Native contexts refer to native applications, and to those parts of hybrid apps that are running native views. Commands sent to Appium in the native context execute against the device vendor’s automation API, giving access to views and elements through name, accessibility id, etc. As well, in this context commands to interact directly with the device, to do operations such as changing the wifi connect or setting the location, can be used. These very powerful operations are not available within the context of a webview.

In addition to native and hybrid applications, the native context can be accessed in a mobile web app, in order to have some of the methods only available there. In this case it is important to understand that the commands are not running against the web application running in the browser, but rather are interacting with the device and the browser itself. (more…)

Appium + Sauce Labs Bootcamp: Chapter 2, Touch Actions

June 15th, 2015 by Isaac Murchie

This is the second in a series of posts that discuss using Appium with Sauce Labs. In the first chapter, we covered Language Bindings. This installment discusses Touch Actions; Chapter 3, Testing Hybrid Apps & Mobile Web; and Chapter 4 is about Advanced Desired Capabilities.

One aspect of mobile devices that needs to be automated in order to fully test applications, whether native, hybrid, or web, is utilizing gestures to interact with elements. In Appium this is done through the Touch Action and Multi Touch APIs. These two APIs come from an early draft of the WebDriver W3C Specification, and are an attempt to atomize the individual actions that make up complex actions. That is to say, it provides the building blocks for any particular gesture that might be of interest.

The specification has changed recently and the current implementation will be deprecated in favor of an implementation of the latest specification. That said, the following API will remain for some time within Appium, even as the new API is rapidly adopted in the server.

Touch Actions

The Touch Action API provides the basis of all gestures that can be automated in Appium. At its core is the ability to chain together _ad hoc_ individual actions, which will then be applied to an element in the application on the device. The basic actions that can be used are:

  • press
  • longPress
  • tap
  • moveTo
  • wait
  • release
  • cancel
  • perform

Of these, the last deserves special mention. The action perform actually sends the chain of actions to the server. Before calling perform, the client is simply recording the actions in a local data structure, but nothing is done to the application under test. Once perform is called, the actions are wrapped up in JSON and sent to the server where they are actually performed! (more…)

Appium + Sauce Labs Bootcamp: Chapter 1, Language Bindings

June 1st, 2015 by Isaac Murchie

Appium logo w- tagline {final}-01Welcome to the first in our new series, Appium + Sauce Labs Bootcamp. This first chapter will cover an overview of Appium and its commands, demonstrated with detailed examples of the Java and Python language bindings.  Later we will follow up with examples in Ruby. This series goes from fundamental concepts to advanced techniques using Appium and Sauce Labs. The difficulty is Beginner->Advanced. In Chapter 2 we cover Touch Actions; Chapter 3, Testing Hybrid Apps & Mobile Web; and Chapter 4 is about Advanced Desired Capabilities. (more…)

Recap: Getting Started with Mobile Test Automation & Appium [Webinar]

May 18th, 2015 by Bill McGee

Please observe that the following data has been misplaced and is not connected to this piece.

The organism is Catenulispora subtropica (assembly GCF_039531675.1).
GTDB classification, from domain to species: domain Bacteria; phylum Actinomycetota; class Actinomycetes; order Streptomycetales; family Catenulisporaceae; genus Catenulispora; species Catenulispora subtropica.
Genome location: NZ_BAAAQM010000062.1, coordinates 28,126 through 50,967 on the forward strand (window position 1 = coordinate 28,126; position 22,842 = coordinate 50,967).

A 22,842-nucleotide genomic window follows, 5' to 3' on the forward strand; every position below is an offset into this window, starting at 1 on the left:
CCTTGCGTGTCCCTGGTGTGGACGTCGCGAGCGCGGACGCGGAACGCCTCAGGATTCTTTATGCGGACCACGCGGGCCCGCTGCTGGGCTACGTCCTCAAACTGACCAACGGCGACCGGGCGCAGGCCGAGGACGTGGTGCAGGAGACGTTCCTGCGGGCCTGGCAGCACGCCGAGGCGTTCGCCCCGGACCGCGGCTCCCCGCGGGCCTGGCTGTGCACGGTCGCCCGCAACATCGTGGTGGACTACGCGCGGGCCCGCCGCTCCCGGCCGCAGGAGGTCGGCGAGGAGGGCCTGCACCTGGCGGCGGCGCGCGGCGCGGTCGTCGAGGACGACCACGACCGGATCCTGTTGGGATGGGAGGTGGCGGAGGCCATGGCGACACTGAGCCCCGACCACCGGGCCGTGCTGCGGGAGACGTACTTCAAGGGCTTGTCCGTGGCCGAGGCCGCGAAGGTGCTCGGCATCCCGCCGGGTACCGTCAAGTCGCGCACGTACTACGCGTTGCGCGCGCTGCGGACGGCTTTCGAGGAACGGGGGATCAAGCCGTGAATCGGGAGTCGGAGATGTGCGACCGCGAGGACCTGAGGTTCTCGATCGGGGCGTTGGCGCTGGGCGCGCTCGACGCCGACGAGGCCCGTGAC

Thanks to everyone who joined us for our last webinar, Getting Started with Mobile Test Automation &  Appium, featuring Siva Anna from InfoStretch and Abhijit Pendyal from Sauce Labs. The webinar covered best practices in implementing Appium to quickly automate mobile application testing. Topics covered included:

  • Mobile Automation Tools and Landscape
  • Setting  Up an Appium Environment & Object Inspectors
  • Writing a Basic Automation Script for Android and iOS platforms
  • Running an Analysis Execution in Appium and Sauce Labs

Missed the presentation, want to hear it again, or share with a colleague?

Listen to the recording HERE and view the slides below.

Interested in learning more about Appium and how to get started? Download our free Getting Started with Appium guide.

Appium 1.4 Released on Sauce Labs, with Better Support for Semantic Versioning

May 13th, 2015 by Jonathan Lipps

Appium logo w- tagline {final}-01

We’re pleased to announce that Appium version 1.4 is now available on Sauce. This hefty release has quite the changelog (see below). We’re also pleased to announce that Sauce now has better support for semantic versioning when requesting Appium versions on Sauce. What does this mean? Well, the Appium team is getting more serious about the meaning behind certain types of releases. We’ve decided that a patch release (i.e., an increase in the 3rd version number, like “7” in “1.3.7”) will signify only an incremental hotfix on the minor version (e.g., “1.3”).

What this means for you as an Appium user is that, if you are using Appium 1.4.0, you should be able to safely upgrade to Appium 1.4.1, or Appium 1.4.2, since we promise not to introduce any new features or remove support for any old features with these patch releases. Instead, patch releases will involve a very small, incremental fix for a regression. As such, we now support specifying Appium versions including only the major and minor version numbers, e.g., “1.4”. If you send in a set of desired capabilities with the appiumVersion of “1.4”, the Sauce Cloud will give you the highest patch release available. So if we have released 1.4.1 and 1.4.2, your tests will automatically be upgraded to those releases if you simply specify “1.4”. Of course, you can always specify a specific version like “1.4.1” if you have any problems. We just want to make it easy for customers to automatically get the benefits of a more advanced and reliable Appium. (more…)

Recap: Best Practices in Mobile CI [Webinar]

April 29th, 2015 by Bill McGee

Thanks to those of you who joined us for our last webinar, Best Practices in Mobile Continuous Integration, with Kevin Rohling. The webinar covered topics like:

  • What makes mobile CI so different
  • Best ways to use emulators and simulators in testing
  • Suggestions for CI tools and mobile testing frameworks

Missed the presentation, want to hear it again, or share with a colleague?

Listen to the recording HERE and view the slides below.


Infographic: Announcing 250 Million Tests Run on Sauce Labs!

April 29th, 2015 by Bill McGee

It’s true! We’re celebrating the fact that more than 250 million tests have been run on our platform! It’s crazy to think that we announced just over 100 million tests at the end of February, 2014. That’s an increase of 150% in just 14 months.

This time we thought we’d take a look at how our ecosystem has been growing as well, including our work with Appium, a cross-platform mobile test automation framework sponsored by Sauce Labs and a thriving community of open source developers. (more…)